Wednesday, 22 October 2008 It's backwards day. I'll see a non-working distillery in the care of Historic Scotland, and a real
live abbey, presumably with real live monks in it. What a peculiar juxtaposition.
I leave Fortrose after breakfast and skirt Inverness. I was wrong about petrol prices--I pay £1.019 outside of Inverness, and see £.999 and then £.989 in Forres. (The difference of three pence per liter amounts to about eighteen cents per US gallon.) I think it's a matter of falling prices, though. It wasn't so long ago that I was shocked to be paying that much in remote Orkney...now it seems a bargain. I stop in Forres and take a few photos for the benefit of a friend who traces his ancestry there. Handsome stone-built town, like a mini-Aberdeen. Less Aberdeen is good. Pretty gardens at the edge of town.
Outside Forres is the Dallas Dhu distillery [Undiscovered Scotland], closed in the '80s and now in the care of Historic Scotland. I've dismissed it previously--why see a defunct distillery when you can see a working one? But I get free entry as a member of HS, so why not. It turns out to be pretty interesting-- no substitute for visiting a live one, but a good complement. You don't usually get a chance to stick your head inside a still, or twist the knobs on the spirit safe. One does miss the heat and the smells, though. I'm the only visitor; the shop attendant and I are badly outnumbered by the half-dozen blue-coveralled Historic Scotland staff doing maintenance, including the quadruplets painting the warehouses.
Looking at the model of the distillery, I'm struck by its resemblance to the abbeys I've been visiting. Inhabited by the Holy Spirit, no doubt. All it needs is cloisters.
Not far outside Forres stand the remnants of the Cistercian Kinloss Abbey [Kinloss Abbey Trust]. Not a lot to see here--the main church is almost entirely gone. Like many abbeys, this one has been turned into a burial ground, and my attention is caught by several rows of military markers. There is a major air base nearby, and these were all airmen who died in 1942 and 1943. Most of them were between the ages of 19 and 23. Kids..they'd have been in their eighties now, with grandchildren and great-grandchildren. I glance over the rows; another gentleman present stops and reads every stone. Most of these men were in the RAF, but some were in Canadian or Australian forces, and at least one in New Zealand forces. What happened at Kinloss? The RAF website says there were many accidents on training flights, due to the weather, the inexperience of the crews, and the urgency of the war. Were all of these servicemen killed in training exercises?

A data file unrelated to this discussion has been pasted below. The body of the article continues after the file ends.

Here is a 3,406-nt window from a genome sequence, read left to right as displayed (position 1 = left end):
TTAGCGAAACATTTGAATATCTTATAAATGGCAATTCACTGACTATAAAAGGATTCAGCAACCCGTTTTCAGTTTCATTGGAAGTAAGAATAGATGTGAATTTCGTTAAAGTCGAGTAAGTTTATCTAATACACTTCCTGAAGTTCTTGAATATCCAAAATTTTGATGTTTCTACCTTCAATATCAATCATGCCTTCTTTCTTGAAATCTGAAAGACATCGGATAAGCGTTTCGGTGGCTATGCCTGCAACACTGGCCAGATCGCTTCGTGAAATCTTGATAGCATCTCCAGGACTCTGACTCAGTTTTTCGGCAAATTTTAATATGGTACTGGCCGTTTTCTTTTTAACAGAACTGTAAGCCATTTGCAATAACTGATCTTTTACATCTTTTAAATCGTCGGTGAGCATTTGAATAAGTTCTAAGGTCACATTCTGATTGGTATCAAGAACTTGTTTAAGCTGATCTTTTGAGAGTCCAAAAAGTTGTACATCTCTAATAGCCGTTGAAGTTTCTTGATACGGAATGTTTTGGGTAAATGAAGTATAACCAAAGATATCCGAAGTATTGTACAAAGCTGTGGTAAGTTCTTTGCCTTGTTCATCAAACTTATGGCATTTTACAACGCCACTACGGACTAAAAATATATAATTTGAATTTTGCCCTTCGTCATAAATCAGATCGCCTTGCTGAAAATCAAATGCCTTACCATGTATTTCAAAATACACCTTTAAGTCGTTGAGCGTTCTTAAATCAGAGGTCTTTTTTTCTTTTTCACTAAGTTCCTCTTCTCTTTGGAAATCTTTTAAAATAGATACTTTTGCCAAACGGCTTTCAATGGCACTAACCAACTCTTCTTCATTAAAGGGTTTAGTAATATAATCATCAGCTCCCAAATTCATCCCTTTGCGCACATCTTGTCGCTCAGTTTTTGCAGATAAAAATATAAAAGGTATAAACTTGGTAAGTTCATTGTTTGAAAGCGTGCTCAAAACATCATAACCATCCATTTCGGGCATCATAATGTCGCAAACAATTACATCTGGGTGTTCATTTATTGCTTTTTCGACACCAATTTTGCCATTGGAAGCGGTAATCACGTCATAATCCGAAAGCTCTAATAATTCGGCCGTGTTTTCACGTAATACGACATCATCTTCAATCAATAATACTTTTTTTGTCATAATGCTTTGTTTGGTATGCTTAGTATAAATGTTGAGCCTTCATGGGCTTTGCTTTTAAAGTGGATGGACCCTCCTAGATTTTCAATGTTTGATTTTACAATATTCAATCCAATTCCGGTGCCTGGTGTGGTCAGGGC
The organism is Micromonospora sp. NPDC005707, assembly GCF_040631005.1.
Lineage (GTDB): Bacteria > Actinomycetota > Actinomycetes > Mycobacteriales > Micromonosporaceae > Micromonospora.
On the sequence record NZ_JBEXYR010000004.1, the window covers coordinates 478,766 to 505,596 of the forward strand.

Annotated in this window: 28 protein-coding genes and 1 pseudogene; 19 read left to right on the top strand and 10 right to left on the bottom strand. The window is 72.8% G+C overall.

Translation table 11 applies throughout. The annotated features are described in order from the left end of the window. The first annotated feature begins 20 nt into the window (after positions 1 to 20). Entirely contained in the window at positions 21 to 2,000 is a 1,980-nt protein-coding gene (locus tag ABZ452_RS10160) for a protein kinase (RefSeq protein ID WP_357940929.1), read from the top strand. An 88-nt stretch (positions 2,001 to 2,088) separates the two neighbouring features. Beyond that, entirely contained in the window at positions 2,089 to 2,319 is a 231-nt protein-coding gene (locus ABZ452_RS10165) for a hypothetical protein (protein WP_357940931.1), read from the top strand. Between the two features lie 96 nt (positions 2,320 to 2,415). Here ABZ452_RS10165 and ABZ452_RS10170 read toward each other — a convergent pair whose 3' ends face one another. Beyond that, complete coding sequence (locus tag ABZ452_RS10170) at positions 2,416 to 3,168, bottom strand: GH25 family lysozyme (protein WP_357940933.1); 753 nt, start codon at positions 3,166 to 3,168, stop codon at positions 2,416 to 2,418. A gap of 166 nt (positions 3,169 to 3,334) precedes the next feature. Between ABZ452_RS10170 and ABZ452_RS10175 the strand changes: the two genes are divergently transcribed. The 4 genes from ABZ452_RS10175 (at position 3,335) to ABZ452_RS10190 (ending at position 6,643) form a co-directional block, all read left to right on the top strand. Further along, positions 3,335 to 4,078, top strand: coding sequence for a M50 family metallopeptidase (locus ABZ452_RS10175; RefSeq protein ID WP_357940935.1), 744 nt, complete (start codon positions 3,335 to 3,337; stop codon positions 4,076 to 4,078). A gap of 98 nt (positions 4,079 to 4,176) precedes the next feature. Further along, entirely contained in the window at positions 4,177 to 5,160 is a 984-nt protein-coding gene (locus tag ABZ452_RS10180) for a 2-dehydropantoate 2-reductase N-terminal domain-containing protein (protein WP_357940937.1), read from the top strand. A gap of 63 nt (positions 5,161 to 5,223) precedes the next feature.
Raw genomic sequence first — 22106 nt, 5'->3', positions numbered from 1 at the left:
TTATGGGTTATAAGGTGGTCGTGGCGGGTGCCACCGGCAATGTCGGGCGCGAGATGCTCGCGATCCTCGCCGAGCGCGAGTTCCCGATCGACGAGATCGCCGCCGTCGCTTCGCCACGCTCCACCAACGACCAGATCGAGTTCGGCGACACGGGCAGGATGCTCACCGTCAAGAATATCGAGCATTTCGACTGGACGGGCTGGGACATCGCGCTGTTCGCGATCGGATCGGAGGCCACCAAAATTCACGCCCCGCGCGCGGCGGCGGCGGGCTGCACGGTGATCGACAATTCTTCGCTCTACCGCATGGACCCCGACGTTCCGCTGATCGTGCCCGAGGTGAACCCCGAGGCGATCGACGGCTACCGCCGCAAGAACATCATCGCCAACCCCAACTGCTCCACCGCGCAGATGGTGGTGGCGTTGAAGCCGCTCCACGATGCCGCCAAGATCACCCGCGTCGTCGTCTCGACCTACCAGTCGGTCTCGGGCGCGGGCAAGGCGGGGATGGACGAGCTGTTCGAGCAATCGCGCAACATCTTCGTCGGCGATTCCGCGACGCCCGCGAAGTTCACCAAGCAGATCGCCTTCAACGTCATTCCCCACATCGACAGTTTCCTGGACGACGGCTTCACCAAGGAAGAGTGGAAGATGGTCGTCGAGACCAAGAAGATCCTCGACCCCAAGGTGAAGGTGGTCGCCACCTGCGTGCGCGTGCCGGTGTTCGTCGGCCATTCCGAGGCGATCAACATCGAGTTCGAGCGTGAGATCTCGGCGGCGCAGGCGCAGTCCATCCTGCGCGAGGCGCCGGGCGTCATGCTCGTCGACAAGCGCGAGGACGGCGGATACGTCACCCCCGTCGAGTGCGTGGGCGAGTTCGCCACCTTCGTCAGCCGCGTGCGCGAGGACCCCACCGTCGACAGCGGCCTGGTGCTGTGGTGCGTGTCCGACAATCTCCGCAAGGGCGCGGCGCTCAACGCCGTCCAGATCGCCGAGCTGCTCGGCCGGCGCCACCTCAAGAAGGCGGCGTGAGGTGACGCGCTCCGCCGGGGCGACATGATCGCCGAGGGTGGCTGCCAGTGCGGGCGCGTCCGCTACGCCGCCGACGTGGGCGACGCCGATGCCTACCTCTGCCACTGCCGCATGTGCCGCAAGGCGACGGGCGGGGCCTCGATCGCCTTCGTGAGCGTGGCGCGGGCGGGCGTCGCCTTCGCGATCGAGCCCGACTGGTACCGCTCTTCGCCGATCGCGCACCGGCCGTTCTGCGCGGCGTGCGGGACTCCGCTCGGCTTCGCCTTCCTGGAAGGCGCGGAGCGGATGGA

Young men joining up... As I approach Pluscarden Abbey, I try to compare those joining the military to those entering a monastery. Service to a higher power...the mind boggles. Pluscarden was a medieval priory of the Valliscaulian order, reconstructed in the twentieth century and elevated to the status of an abbey, now Benedictine. It is apparently the only medieval monastery in the UK currently fulfilling its original purpose. New construction is ongoing, and probably will be for many years. It's open to the public, but as a living monastic community, it's not too open--only a small area is available to see. As well, there seems to have been a vow of silence, at least for this afternoon. There is no one around to explain the abbey or answer questions. (The abbey's website, however, provides some excellent insights into modern monastic life, and into the history of the site and of monasticism generally.) There's a small shop, but it's unmanned--there's an honesty box, and a notebook in which to log your purchases. I buy a postcard and make a note of the 35p I drop in the box.
Make my way to Craigellachie, check into the B&B, and have dinner and pints and drams at the Highlander. Mr Duncan Elphick takes note of my Tan Hill Inn t-shirt and The Anderson postcards, and we have a nice chat. Rain predicted for tomorrow; good distillery weather.